The Mystique of the “Big Record Deal,” Pt 2

Shortly after posting my last entry, I had a discussion with a friend about big record deals, modern trends, and general fulfillment in the creative world.

He pointed out that most musicians in fact do NOT want to get signed by a major record label, preferring instead to follow the grooves that are being cut by the powerful presence of independent labels. With a more level playing field, “indie rock,” for example, offers the artist more creative and financial freedom.

I rebutted with, “Why wouldn’t you want to be signed to a major record label?”

The Music Business Handbook and Career Guide by David and Tim Baskerville says about major labels:

“…[A]rtists are attracted to the large advances and prestige of being associated with a label such as Sony or Island Def Jam, the security of knowing there are sufficient funds for marketing, and the stability of an established company in a business where one of the greatest difficulties is getting paid.” [Baskerville, 276]

It’s funny to me how there seems to be a pervasive trend against the major labels. I’m not sure where this stems from – perhaps the fact that a lot of music coming out of major labels today is downright crappy. The “indie” musician naturally feels compelled to write, produce, and distribute his art, well – independently.

My friend also raised the point that the majors are not nearly as thriving as they once were, giving way to the strong currents of independent music brimming to the surface of consciousness through the web. True, but they are still out there, they are still signing artists, and they are still the driving forces behind most popular music… if one defines “popular music” as the music that is appealing to most of the music-listening population of the world.

By their nature, major labels tend to reach greater audiences and garner more profits for themselves and, when the sales are successful, the artists. That part at least seems to still be true, but then again, what do I know?

SOURCE

Baskerville, David and Tim. “Music Business Handbook And Career Guide.” 9th Edition. New York: Sherwood Publishing Partners. 2006.

The Mystique of the “Big Record Deal”, Part 1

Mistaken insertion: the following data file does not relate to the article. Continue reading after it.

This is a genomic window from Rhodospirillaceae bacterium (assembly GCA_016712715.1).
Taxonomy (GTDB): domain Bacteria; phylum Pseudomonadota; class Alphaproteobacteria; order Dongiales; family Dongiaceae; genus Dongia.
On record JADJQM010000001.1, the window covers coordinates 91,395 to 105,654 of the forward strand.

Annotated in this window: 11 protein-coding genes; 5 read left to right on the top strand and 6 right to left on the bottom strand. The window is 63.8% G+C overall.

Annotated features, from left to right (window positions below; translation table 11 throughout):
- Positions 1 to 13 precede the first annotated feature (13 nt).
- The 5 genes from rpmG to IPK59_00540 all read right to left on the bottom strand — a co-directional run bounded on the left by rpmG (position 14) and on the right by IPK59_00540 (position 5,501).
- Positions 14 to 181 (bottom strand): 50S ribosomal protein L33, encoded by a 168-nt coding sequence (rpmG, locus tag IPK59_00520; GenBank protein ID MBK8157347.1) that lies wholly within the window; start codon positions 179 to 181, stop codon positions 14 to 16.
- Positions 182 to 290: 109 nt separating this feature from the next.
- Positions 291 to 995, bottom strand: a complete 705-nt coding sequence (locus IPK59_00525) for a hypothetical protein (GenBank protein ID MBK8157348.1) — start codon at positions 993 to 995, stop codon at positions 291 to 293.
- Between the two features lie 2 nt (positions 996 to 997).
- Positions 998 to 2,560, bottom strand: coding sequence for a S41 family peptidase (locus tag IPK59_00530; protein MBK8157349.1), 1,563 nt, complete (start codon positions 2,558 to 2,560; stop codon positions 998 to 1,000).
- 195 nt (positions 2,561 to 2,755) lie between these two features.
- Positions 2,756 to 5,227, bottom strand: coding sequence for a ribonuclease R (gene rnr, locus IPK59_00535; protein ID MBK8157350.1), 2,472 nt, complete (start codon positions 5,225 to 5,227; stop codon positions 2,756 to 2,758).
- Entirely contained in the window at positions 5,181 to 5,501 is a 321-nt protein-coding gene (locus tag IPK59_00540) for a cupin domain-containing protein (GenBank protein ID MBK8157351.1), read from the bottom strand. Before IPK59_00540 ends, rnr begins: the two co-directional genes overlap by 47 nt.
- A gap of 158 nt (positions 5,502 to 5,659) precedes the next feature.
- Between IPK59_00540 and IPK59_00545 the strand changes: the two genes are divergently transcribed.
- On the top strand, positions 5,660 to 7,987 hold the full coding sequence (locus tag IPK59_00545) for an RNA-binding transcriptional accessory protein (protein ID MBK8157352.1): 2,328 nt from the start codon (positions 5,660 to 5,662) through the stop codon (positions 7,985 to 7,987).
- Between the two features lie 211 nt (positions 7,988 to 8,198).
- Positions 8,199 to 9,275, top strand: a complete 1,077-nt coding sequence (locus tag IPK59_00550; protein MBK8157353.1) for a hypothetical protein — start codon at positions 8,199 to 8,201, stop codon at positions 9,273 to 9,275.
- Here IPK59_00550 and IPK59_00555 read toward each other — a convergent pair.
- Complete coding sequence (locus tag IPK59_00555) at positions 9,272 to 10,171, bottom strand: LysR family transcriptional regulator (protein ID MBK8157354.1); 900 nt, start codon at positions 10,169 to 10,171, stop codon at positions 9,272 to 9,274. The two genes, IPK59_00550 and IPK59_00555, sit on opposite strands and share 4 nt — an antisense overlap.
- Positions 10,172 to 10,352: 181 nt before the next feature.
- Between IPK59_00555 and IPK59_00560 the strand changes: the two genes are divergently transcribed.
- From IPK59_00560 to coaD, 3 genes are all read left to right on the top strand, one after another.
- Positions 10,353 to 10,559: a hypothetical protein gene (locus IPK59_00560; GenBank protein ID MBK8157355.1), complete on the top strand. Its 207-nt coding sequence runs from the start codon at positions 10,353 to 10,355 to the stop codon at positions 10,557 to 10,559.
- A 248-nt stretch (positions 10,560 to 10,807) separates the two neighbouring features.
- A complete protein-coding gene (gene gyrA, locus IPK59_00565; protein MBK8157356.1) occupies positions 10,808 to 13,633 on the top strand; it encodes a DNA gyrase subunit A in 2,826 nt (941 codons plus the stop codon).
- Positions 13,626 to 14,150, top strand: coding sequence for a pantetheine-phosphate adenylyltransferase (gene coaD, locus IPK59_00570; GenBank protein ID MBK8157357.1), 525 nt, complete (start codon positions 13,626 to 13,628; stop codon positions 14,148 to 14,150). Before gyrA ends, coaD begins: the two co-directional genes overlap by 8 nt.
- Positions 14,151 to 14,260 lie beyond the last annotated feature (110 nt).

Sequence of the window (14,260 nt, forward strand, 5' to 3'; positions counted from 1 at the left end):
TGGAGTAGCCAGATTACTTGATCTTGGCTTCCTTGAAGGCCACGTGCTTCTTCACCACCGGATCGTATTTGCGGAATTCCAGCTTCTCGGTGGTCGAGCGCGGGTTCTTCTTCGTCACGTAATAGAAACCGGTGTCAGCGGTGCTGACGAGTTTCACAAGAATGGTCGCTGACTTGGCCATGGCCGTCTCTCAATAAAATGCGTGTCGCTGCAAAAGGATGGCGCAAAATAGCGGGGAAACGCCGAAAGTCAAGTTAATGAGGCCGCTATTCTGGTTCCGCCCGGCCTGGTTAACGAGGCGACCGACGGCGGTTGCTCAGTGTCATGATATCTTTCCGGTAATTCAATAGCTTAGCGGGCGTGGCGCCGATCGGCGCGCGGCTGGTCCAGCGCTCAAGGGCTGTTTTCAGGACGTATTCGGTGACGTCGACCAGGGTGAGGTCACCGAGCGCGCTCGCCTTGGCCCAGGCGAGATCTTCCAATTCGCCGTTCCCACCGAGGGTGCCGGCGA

I’ve always thought a good deal about record deals. What are they? How does an artist, or a band, obtain one? What does the artist, or band, need to have, or do? Do they need to seek out the record label, or does the record label seek them out? Is the “big record deal” something that everyone can have, or does it only come to the “chosen few”?

Unfortunately, I was soon to find that there are no answers to these questions, or if there are, they are very vague and blurry. Who’s to say what it takes for a great band to find a record label who would be willing to invest in them, and vice versa? It would make sense that an amazing band, such as The Beatles, would inevitably attract EMI records, just because they are that good. But in an alternate universe, would they be overlooked?

A lot of factors go into play here. Today, more factors go into play than ever before. As I thought I understood how the business used to work, you would form a band, work really hard, practice all the time, and hopefully get signed. Nowadays, this formula couldn’t be further from the truth.

Seth Godin speaks about finding a “partner” in his podcast, “Startup School.” He says that back in the day, a person such as Casey Kasem would serve as a “partner” to the artist in question, having them on the radio, bringing them into the networks that would help them garner a huge following. He reminds us that artists don’t, and never have, wanted to deal with the headache of keeping track of fans, maintaining them, supplicating to them, and assimilating them. The artist, as I touched on in the last post, just wants to do his art.

This is where the “partner” comes into play. But Godin’s concept of the “partner” was more of one person, someone who worked for and with the artist to help them create and manage the following and “get themselves out there.” He said nothing of record labels or deals.

The reason I’ve always been fascinated by record labels is because they seem so elusive. Everyone wants one, or thinks they do, but no one really seems to know how to get one – in the sense of knowing a more or less direct path. That’s because there is no direct path. There are no steps to take. There’s no “first do this, then do this.” (If I ever figure it out, I will come out with a step-by-step product.)

Godin, the pace-setter of entrepreneurship, seems to still believe in the artist doing his part – writing a blog a day, having an e-mail list, being ferociously up to par with social media, et cetera. However, he also says in this podcast that a partner can serve as a very helpful tool to do these things efficiently. In the next post, I’d like to discuss whether the idea of a “partner” can be extended to that of a “major record label” in today’s anti-major record label environment.

Do you feel that a partnership with a big company can be beneficial to someone trying to make a splash? What are some dangers?